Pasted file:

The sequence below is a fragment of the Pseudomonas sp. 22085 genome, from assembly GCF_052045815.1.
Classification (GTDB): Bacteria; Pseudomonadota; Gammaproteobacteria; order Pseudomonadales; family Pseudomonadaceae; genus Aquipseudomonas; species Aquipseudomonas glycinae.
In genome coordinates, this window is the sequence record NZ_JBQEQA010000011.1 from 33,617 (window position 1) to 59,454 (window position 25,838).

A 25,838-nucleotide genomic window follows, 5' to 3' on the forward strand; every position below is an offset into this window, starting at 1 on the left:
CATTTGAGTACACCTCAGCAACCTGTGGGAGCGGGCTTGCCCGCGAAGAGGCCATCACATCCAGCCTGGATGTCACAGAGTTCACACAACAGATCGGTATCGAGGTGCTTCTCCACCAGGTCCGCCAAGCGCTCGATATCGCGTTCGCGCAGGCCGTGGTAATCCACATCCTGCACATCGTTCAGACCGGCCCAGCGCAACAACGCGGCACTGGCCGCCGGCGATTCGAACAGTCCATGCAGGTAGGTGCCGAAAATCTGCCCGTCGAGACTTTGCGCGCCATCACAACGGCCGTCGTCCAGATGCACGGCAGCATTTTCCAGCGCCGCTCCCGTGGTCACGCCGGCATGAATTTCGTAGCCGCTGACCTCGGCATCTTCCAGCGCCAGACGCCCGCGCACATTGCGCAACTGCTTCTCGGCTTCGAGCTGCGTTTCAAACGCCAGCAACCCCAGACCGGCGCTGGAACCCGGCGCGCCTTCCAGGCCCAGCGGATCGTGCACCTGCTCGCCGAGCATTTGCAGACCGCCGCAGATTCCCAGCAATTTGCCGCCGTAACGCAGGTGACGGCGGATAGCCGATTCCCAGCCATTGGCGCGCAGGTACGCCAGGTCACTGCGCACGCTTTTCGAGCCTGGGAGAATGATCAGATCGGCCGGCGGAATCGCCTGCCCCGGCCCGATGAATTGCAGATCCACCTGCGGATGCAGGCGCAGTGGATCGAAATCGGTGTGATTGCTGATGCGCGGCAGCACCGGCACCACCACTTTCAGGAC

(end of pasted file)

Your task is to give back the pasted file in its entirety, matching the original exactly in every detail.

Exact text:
The sequence below is a fragment of the Pseudomonas sp. 22085 genome, from assembly GCF_052045815.1.
Classification (GTDB): Bacteria; Pseudomonadota; Gammaproteobacteria; order Pseudomonadales; family Pseudomonadaceae; genus Aquipseudomonas; species Aquipseudomonas glycinae.
In genome coordinates, this window is the sequence record NZ_JBQEQA010000011.1 from 33,617 (window position 1) to 59,454 (window position 25,838).

A 25,838-nucleotide genomic window follows, 5' to 3' on the forward strand; every position below is an offset into this window, starting at 1 on the left:
CATTTGAGTACACCTCAGCAACCTGTGGGAGCGGGCTTGCCCGCGAAGAGGCCATCACATCCAGCCTGGATGTCACAGAGTTCACACAACAGATCGGTATCGAGGTGCTTCTCCACCAGGTCCGCCAAGCGCTCGATATCGCGTTCGCGCAGGCCGTGGTAATCCACATCCTGCACATCGTTCAGACCGGCCCAGCGCAACAACGCGGCACTGGCCGCCGGCGATTCGAACAGTCCATGCAGGTAGGTGCCGAAAATCTGCCCGTCGAGACTTTGCGCGCCATCACAACGGCCGTCGTCCAGATGCACGGCAGCATTTTCCAGCGCCGCTCCCGTGGTCACGCCGGCATGAATTTCGTAGCCGCTGACCTCGGCATCTTCCAGCGCCAGACGCCCGCGCACATTGCGCAACTGCTTCTCGGCTTCGAGCTGCGTTTCAAACGCCAGCAACCCCAGACCGGCGCTGGAACCCGGCGCGCCTTCCAGGCCCAGCGGATCGTGCACCTGCTCGCCGAGCATTTGCAGACCGCCGCAGATTCCCAGCAATTTGCCGCCGTAACGCAGGTGACGGCGGATAGCCGATTCCCAGCCATTGGCGCGCAGGTACGCCAGGTCACTGCGCACGCTTTTCGAGCCTGGGAGAATGATCAGATCGGCCGGCGGAATCGCCTGCCCCGGCCCGATGAATTGCAGATCCACCTGCGGATGCAGGCGCAGTGGATCGAAATCGGTGTGATTGCTGATGCGCGGCAGCACCGGCACCACCACTTTCAGGAC